My hobbies / interests: I love running, exploring, climbing, baking, gardening, cooking, and just building stuff.
During my 7 days at DiNaCon I want to build myself wearable studio gear that will allow me to go into the ocean to spend time there fishing for materials, diving for details, weaving with water and etching salty circuits in my datasheet-swimwear.
By trying to realize this unlikely combination of moving to stay afloat while moving to make, I want to see if I can dive deeper into the experience of what it means to be able to “make while moving through the world”.
Precisely because this endeavor may sound silly, it appeals to me. I have hopes that by distancing myself from reason – in this case “reasonable modes of making” – I can create an opening in the fabric of optimized experience to slip through and experience the other side. Looking back at our lives shaped by optimized experience I might catch a glimpse of something one can only see from underwater.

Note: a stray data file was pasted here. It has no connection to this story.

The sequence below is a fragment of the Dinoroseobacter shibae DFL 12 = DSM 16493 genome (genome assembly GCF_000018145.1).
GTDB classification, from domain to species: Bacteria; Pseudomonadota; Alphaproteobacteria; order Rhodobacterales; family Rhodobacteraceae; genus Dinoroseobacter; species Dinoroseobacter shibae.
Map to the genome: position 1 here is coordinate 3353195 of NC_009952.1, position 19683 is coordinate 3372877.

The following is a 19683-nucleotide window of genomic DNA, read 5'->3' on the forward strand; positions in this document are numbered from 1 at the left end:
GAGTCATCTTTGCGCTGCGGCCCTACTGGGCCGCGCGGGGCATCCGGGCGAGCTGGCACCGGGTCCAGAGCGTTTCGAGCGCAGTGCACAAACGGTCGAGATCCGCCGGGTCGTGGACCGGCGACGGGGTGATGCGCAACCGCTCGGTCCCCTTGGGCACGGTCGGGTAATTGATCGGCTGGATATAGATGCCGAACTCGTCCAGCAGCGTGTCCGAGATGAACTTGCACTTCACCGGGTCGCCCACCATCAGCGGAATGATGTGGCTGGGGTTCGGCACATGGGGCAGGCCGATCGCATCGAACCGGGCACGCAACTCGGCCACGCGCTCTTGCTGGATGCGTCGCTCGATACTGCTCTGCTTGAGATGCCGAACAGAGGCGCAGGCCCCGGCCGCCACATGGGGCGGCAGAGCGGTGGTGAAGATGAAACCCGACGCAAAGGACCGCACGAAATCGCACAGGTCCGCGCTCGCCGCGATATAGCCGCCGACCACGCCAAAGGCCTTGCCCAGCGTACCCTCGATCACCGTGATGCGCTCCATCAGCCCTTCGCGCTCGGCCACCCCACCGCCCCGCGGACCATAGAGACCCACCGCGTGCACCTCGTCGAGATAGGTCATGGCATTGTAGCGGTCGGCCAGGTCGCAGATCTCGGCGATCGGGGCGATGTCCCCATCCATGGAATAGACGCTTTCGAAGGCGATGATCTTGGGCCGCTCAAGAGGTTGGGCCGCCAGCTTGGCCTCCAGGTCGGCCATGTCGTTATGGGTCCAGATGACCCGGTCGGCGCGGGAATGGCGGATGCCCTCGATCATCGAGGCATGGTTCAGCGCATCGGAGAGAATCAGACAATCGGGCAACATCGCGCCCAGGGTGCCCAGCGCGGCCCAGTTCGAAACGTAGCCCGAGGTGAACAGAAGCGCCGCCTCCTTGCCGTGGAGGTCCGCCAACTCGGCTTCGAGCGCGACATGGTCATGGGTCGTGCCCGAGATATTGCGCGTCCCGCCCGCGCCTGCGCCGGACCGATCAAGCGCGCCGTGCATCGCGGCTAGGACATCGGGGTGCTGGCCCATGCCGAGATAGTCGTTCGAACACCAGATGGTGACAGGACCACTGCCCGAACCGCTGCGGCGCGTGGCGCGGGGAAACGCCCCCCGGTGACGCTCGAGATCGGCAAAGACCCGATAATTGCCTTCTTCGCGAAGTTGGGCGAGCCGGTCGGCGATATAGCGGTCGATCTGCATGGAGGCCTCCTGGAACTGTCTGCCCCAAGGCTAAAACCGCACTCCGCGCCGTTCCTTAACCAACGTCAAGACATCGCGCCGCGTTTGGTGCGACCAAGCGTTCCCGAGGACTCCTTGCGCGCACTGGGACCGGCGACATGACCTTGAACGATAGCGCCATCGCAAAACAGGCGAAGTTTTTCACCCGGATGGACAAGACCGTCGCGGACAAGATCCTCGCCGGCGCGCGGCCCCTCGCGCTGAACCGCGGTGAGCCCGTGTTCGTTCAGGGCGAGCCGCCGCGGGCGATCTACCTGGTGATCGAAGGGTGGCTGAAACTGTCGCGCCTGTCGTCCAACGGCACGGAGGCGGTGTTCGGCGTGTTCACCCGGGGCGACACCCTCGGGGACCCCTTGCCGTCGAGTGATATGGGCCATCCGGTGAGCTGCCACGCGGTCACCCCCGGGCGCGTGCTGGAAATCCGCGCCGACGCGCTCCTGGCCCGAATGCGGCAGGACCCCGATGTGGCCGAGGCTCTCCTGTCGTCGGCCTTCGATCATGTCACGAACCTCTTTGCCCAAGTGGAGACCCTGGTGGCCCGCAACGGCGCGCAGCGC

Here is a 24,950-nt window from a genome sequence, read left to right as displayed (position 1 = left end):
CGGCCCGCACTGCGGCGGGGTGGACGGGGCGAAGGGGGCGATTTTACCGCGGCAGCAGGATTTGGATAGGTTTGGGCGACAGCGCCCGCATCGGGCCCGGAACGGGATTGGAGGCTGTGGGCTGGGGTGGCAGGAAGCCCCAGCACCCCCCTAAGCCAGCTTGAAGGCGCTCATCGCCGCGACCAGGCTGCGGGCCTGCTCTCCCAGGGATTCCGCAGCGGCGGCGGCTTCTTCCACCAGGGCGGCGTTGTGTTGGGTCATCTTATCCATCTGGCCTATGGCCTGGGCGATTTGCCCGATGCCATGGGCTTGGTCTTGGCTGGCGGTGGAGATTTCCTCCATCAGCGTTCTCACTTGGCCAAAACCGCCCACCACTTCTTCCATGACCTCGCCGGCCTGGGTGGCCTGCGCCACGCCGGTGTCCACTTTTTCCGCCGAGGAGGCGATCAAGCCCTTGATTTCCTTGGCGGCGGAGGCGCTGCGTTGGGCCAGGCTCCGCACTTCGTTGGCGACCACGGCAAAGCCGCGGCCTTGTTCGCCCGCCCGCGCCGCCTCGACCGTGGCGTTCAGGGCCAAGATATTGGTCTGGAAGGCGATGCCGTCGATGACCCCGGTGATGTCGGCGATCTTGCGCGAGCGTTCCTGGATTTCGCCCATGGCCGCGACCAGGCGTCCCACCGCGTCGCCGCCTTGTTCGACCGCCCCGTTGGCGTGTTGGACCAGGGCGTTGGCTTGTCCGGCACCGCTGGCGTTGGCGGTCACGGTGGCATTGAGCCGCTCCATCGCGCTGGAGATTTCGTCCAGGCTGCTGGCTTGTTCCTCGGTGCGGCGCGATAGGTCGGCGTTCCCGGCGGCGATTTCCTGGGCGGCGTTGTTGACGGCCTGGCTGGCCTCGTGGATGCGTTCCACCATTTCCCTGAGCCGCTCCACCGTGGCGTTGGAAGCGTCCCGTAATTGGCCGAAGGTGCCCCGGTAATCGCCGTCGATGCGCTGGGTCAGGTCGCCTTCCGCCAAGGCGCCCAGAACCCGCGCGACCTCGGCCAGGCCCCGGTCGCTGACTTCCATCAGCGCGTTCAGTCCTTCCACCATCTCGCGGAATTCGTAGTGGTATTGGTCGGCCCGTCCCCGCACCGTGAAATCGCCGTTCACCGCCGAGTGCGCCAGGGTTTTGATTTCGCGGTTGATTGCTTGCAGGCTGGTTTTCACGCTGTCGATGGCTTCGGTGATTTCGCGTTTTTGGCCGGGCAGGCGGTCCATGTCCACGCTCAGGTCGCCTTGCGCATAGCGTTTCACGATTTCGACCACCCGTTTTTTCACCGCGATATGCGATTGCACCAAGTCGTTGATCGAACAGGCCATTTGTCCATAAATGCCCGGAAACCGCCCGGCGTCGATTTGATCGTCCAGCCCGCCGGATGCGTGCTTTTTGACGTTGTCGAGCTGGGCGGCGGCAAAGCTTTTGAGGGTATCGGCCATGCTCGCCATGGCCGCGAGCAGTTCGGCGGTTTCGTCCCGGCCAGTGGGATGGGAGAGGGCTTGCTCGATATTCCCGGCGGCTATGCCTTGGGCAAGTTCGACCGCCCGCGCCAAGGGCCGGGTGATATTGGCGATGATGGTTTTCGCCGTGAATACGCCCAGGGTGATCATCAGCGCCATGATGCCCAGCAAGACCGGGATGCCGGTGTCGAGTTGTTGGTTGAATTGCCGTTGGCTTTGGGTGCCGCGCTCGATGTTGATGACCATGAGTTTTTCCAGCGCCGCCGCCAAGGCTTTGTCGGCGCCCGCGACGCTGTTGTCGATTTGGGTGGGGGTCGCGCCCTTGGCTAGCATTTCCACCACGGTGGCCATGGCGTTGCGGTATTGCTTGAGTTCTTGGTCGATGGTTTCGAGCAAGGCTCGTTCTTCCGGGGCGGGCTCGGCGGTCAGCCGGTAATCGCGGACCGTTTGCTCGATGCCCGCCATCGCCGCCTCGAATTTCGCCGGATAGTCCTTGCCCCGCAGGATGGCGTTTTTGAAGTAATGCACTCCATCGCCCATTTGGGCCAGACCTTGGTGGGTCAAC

I have no idea where this initial idea for A Swimming Studio Practice will take me, but if it appeals to you, or if it does not, feel welcome to join.
Since I probably can’t spend all my time in the water, I will also be very interested to observe and study other people’s “dry studio practices”. Collecting ideas ideas and sharing these with you. If you would like me to follow you around for the day to study how you work in the wild, let me know, I would love to.
* * *
An Underwater Studio Practice lead me to write this tale of Crochetteering:
Vanessa Rosa is a Brazilian visual artist and art historian. She creates projects that mixtures public art, community activities, technological experiments and historical research, usually having painting as her main medium. Currently she has been developing a research about ethnocomputing/ethnomathematics, studying the algorithms embedded in traditional arts from worldwide cultures. Vanessa has worked as project coordinator for different organizations and is an illustrator and art director for Viajante do Tempo publishing company, being one of the company’s owners. She has done mural paintings, residencies, exhibitions and other projects in different countries across South and North America, Europe, Africa and Asia.
Project: Rupesh will be working on a children’s’ storybook project. The storybook features true stories of local individuals in Kathmandu working in technology.